Slow Adventures in Slothville

July 5, 2005

Sloth on Land

Filed under: Boys, Family, Photography — shhville @ 2:13 pm

I have emerged from the Chesapeake Bay very pink, but intact. Here are the events as I recollect them:

On the first day the wind was bad and thunderstorms were imminent. The radio kept telling us that we were in the midst of a “major marine weather event” even though all we could see was haze on either side of us and after motoring to Bloody point we sailed right quick over to our anchorage on the Eastern Shore under a good wind. We finally figured out from the radio babble that we had been in a narrow corridor between two violent thunderstorms, which explained why there was not a single other boat in sight. We didn’t get a drop on us, but I learned a lot about how a boat absorbs lightning in the ensuing discussion. (If built correctly, a boat is quite a good place to find oneself in a thunderstorm, as it turns out.)

Surprisingly, the water was nettle-free (usually the jellyfish are everywhere this time of year, looking up at you insolently from the water, tentacles waving, nematocysts at the ready, going, “What? You don’t feel like swimming?”) so we put our bathing suits on and paddled around in the warm water, startling ourselves silly every time something brushed against us. The fireflies that night were their own fireworks show. They blinked sedately in the treetops and I watched them until I fell asleep swaddled in a blanket on the deck.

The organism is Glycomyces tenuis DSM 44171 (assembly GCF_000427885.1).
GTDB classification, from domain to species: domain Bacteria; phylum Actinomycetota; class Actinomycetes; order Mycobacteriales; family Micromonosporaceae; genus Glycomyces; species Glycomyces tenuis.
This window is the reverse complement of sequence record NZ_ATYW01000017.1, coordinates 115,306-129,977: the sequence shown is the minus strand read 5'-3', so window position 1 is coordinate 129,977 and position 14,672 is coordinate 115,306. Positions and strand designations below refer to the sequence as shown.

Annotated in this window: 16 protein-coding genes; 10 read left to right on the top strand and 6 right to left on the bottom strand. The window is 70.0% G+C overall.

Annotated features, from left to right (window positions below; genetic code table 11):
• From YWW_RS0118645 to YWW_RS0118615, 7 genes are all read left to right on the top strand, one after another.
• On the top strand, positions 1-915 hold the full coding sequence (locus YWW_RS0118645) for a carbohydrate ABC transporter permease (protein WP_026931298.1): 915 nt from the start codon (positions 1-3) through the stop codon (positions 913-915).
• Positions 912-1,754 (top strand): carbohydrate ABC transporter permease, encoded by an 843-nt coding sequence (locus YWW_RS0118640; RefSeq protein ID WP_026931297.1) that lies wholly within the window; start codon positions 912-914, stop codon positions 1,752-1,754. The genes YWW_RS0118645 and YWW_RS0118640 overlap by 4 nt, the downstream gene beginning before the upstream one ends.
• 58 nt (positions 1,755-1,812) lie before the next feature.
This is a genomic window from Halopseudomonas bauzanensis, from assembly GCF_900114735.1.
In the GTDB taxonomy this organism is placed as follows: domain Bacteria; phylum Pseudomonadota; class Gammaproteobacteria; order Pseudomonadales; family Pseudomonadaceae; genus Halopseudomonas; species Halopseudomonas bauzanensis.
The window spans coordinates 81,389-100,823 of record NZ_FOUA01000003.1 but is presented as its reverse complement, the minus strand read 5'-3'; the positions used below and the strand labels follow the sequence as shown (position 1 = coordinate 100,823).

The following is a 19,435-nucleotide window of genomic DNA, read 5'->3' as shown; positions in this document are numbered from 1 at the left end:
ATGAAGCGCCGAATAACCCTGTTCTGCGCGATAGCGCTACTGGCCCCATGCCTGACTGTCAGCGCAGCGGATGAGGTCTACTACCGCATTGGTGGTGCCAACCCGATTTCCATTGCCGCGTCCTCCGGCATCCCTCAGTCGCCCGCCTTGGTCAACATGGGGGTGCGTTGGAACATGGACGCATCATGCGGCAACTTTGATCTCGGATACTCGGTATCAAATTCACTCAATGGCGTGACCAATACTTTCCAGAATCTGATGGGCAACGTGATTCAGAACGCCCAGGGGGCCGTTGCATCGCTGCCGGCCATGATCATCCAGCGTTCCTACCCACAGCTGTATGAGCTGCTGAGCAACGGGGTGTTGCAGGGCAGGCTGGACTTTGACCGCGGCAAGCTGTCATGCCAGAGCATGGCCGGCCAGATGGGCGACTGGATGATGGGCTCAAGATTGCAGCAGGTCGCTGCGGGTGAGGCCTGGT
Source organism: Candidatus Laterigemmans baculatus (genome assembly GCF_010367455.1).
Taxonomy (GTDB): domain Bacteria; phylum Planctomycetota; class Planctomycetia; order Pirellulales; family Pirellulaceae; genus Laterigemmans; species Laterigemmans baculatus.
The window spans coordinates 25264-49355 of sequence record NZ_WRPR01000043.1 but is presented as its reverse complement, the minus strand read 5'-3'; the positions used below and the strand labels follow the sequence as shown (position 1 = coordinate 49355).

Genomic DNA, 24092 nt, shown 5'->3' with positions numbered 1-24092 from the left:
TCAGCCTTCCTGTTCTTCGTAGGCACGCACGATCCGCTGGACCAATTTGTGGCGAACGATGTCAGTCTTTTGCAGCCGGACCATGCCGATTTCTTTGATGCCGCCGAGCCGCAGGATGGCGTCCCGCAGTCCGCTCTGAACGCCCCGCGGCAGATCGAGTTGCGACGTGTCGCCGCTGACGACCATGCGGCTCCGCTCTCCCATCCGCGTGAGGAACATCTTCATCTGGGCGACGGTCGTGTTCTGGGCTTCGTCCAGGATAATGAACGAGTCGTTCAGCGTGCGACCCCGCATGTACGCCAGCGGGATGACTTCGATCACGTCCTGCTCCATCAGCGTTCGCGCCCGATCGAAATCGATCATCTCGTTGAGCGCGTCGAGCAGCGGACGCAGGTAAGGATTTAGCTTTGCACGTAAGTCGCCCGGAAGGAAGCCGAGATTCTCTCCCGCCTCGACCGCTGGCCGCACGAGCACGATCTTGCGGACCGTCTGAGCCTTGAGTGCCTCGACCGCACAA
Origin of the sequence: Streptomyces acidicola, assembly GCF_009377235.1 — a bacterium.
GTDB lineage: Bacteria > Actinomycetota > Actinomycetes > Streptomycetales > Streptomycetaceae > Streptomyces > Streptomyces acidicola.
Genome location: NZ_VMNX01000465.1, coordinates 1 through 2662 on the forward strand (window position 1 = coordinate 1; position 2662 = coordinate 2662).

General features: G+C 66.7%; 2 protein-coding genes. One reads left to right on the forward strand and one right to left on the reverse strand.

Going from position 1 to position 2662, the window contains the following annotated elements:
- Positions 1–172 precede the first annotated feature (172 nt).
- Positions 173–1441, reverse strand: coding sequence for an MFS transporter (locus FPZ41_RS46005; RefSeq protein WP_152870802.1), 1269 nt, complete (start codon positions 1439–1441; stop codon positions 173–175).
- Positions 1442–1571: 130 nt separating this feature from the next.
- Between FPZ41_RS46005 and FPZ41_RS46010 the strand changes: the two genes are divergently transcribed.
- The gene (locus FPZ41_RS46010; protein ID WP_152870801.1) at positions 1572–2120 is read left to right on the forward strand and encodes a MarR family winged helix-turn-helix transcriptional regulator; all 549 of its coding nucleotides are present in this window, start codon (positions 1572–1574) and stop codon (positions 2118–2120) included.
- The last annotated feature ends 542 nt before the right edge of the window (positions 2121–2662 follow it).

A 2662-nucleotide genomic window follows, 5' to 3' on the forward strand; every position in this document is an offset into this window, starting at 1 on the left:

The next day we did nothing. I finished “The Secret History” by Donna Tartt which was absolutely mesmerizing the whole way through and the first book I’ve read in a while that presented that old conflict: I can’t put it down, but I don’t want it to end…

The following day we had a perfect wind and we screamed into Whitehall Bay like we were being chased by pirates. On the way there we sailed through a roving cloud of Japanese beetles which, instead of flying by us, decided to come in for a landing. They bombarded us, exoskeletons clattering down onto the deck like Skittles. “Oh GOD!” they moaned collectively, “We were so TIRED! Thank GOD you stopped by, we didn’t think we could go any further!” Then they wriggled around on their backs for a while until they could find some shade to sit in. My uncle looked at me, three or four beetles on his hat, several on his arms and legs and many on his shirt, and said in the flattest possible voice, “It’s Beatlemania.”

We swam at Whitehall Bay too, and my uncle finally caught a nettle (probably the only one in the whole bay) on the leg. Ouch. Being a Pennsylvania Dutchman (and therefore disinclined to complain about any physical ailment beyond being seriously maimed), he insisted it didn’t hurt much but just “tingled.” Right. I’ve been stung by those ne’er-do-wells and they fucking HURT. All of this meant that I couldn’t complain about my cramps even though they were killing me because they were probably killing me less than his nettle sting and I wasn’t about to be the sissy on the boat.

That night the car lights on the Bay Bridge behind us looked like a string of diamonds as people poured into Washington D.C. for the fireworks. I watched them until I fell asleep swaddled in a blanket on the deck. (I slept outside every night. THAT’S a vacation.)

The day after that, we motored home, picked up some guests and went to watch the fireworks. I’ve never been that close to fireworks before – we were anchored right underneath them – and of course I forgot to bring my camera. Sorry. It was fun, even when some people got seasick. I stood with my arm around the tucked-in mainsail and drank a Corona while I watched people puke under an exploding sky. Good times.

I have to admit that I sort of forgot how smokin’ the new man is until he came to the airport to get me. He pulled up to the curb in his car and I thought, “Wow, that guy’s totally hot.” And then the totally hot guy was grabbing my suitcase and making out with me at the same time and I was glad to be home.

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